Misty Webbing Hop.


No matter where you are in the world, the next time you get up early on a weekend morning, especially after a dewy night: go out! Be it in the grasses or near the bottom of hedges or just about anywhere, you’re quite likely to find spider webs that are bursting with dewy goodness.

Trapdoor spider (The same?)

Spider webs provide an excellent surface for dew condensation (I’m guessing that there are lots of nucleation sites,) and it doesn’t matter if it’s an orb web, a three-dimensional web or a funnel web like that of the wolf spider above, they’ll stand out shining.

And if you pay enough attention, you’ll find the spider hidden underneath the waterdrops somewhere.

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Misty Webbing Hop.

A Time for Mothers.


The monsoon is High Spring for a lot of spiders and critters in India, odd as that may sound. You start seeing spiders in different stages of their life cycle, and you get snapshots of how things are in the whole birth-growth-death cycle.

Here’s a hunting spider, an Oxyopes spp. (brown, in contrast to their green cousins). When it’s their time of the year, the gravid female spiders cleverly weave silk strands along the length of a leaf tip, forcing the leaf to curl down and provide a nice little nook to store their eggs in. [“Gravid” is a fancy way of saying pregnant, when it comes to spiders. ]

Hunting spider with

I’ve mentioned before that hunting spiders are rangers, and they can lope quite fast on their long legs and stalk prey. However, once the female lays eggs, they sit themselves either on or close to the egg sac, protectively guarding it. It was the same this year as the last.

I’m not entirely sure how long the whole hatching process takes place, but spider growth is slightly different hatching chickens. Even after hatching, some spiderlings spend a few days within the egg sac/web, finishing a molt or two before they feel ready to leave and wander off. In the photo below you can see the first few spiderlings emerging from the nest.

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I’m guessing here, but I think the mother provides a few “stock” silk lines to a few nearby locations, and the spiderlings do the rest: they start producing their own webs and strands very early, and scamper off in different directions.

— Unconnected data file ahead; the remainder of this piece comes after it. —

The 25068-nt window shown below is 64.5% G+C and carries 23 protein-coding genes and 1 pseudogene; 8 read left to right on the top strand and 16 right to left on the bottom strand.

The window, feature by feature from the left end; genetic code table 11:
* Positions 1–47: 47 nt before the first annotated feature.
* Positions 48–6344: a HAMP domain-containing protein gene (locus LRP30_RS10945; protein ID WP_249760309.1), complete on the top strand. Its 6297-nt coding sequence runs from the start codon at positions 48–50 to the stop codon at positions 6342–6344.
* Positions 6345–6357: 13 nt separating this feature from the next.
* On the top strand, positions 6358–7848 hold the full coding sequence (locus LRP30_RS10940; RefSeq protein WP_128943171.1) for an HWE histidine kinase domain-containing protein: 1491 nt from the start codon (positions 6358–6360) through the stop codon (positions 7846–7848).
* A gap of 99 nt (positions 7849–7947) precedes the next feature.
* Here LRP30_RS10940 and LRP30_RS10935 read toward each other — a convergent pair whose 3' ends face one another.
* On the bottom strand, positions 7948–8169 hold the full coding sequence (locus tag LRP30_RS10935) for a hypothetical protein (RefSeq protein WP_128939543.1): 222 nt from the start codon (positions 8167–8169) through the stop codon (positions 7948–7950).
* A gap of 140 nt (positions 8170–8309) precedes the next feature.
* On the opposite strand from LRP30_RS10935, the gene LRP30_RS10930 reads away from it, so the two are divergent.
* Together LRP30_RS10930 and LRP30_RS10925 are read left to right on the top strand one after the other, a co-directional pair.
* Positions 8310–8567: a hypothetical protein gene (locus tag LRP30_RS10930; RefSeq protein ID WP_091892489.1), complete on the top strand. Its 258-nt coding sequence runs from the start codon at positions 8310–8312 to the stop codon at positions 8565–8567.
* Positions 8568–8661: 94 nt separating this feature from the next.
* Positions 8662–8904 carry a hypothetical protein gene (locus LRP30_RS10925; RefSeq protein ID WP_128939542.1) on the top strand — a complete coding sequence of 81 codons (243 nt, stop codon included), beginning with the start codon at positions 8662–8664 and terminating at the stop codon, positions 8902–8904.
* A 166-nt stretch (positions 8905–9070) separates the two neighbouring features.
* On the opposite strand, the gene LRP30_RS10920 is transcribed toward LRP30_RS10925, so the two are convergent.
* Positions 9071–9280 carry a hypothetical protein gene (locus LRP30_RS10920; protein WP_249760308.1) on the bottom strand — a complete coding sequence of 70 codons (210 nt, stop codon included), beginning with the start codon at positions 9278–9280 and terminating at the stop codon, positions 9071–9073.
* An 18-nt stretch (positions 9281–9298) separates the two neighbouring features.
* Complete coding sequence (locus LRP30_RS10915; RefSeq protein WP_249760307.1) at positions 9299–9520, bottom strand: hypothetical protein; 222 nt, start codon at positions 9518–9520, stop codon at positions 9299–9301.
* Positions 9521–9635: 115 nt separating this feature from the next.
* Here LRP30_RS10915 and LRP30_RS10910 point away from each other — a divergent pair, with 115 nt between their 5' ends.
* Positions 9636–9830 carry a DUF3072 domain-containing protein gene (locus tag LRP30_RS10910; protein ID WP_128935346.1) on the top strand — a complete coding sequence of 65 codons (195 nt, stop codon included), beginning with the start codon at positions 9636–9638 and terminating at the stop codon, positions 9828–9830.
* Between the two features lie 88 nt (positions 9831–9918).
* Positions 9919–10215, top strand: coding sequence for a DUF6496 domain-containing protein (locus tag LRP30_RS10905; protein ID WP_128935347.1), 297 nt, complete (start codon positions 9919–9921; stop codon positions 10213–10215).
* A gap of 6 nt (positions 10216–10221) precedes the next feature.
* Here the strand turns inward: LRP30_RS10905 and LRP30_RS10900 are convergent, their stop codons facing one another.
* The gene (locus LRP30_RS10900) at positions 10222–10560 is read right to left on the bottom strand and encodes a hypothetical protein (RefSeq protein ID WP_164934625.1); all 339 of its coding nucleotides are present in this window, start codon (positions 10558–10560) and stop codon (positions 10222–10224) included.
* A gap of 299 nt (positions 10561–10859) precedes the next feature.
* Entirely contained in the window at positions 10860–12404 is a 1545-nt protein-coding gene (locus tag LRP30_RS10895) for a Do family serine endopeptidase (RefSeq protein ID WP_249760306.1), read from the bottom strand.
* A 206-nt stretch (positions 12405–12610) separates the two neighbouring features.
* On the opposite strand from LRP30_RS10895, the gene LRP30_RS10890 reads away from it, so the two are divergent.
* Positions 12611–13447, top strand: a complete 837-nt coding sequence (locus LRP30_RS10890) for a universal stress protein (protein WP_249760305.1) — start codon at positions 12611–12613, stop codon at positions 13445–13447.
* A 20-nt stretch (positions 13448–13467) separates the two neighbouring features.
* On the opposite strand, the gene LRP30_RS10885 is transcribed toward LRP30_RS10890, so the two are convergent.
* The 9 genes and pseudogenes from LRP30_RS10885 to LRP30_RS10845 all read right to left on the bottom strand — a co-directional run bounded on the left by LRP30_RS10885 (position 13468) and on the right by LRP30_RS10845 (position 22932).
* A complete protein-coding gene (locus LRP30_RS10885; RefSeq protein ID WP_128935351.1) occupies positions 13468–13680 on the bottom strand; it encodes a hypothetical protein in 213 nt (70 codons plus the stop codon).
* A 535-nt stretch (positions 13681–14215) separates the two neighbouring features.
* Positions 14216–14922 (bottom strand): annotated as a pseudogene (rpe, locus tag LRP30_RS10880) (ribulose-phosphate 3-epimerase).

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Here’s a close up of the spiderlings. This is as much resolution I can get in the “wild” on my camera, I’m afraid.

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To the naive observer (i.e. moi) it’s interesting how spider mothers take on a very protective mantle: guarding the nest from marauding insects and the like, but they don’t really coddle the hatchlings at all, they’re left to figure things out on their own. I’m really curious to know how freshly hatched spiders “learn” how to spin webs and strands.

Continue reading “A Time for Mothers.”

A Time for Mothers.

Long Live the Queen.


For the better part of the summer, a marvellous Green Lynx Spider (likely a Peucetia viridana) was living three feet outside my door. I’ve shared several pictures of her before, and it used to be a favourite pass time of mine to stand outside in late evenings and watch the Queen of Thorns sway with wind.

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Green lynx spiders are hunting spiders: they don’t jump around, they don’t build giant orb webs, but they do have a Ranger’s look about them: on the prowl with their long legs and infinite reach.

The spider just sat still on most occasions when I observed it, and I’m afraid I never really got to see it hunt. This one evening I got lucky though: in the photograph below the Peucetia‘s caught herself a grasshopper easily as big as her, and then some. By the time I saw it, the hapless insect had stopped struggling.

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The place where the spider rested was quite susceptible to strong winds and was only partially protected from the rain (and light rain at that), so she would often disappear on stormy evenings, and be back in her perch the morning after.

Some day late in July, she disappeared for good. We had a particularly stormy night, and I’m hoping that she skedaddled to safety.

Here’s looking at you, kid.

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Continue reading “Long Live the Queen.”

Long Live the Queen.

Bipolar dragonflies.


Last week I had shared a single photograph of the Wandering Glider, Pantala flavescens. Thought I might share some more today.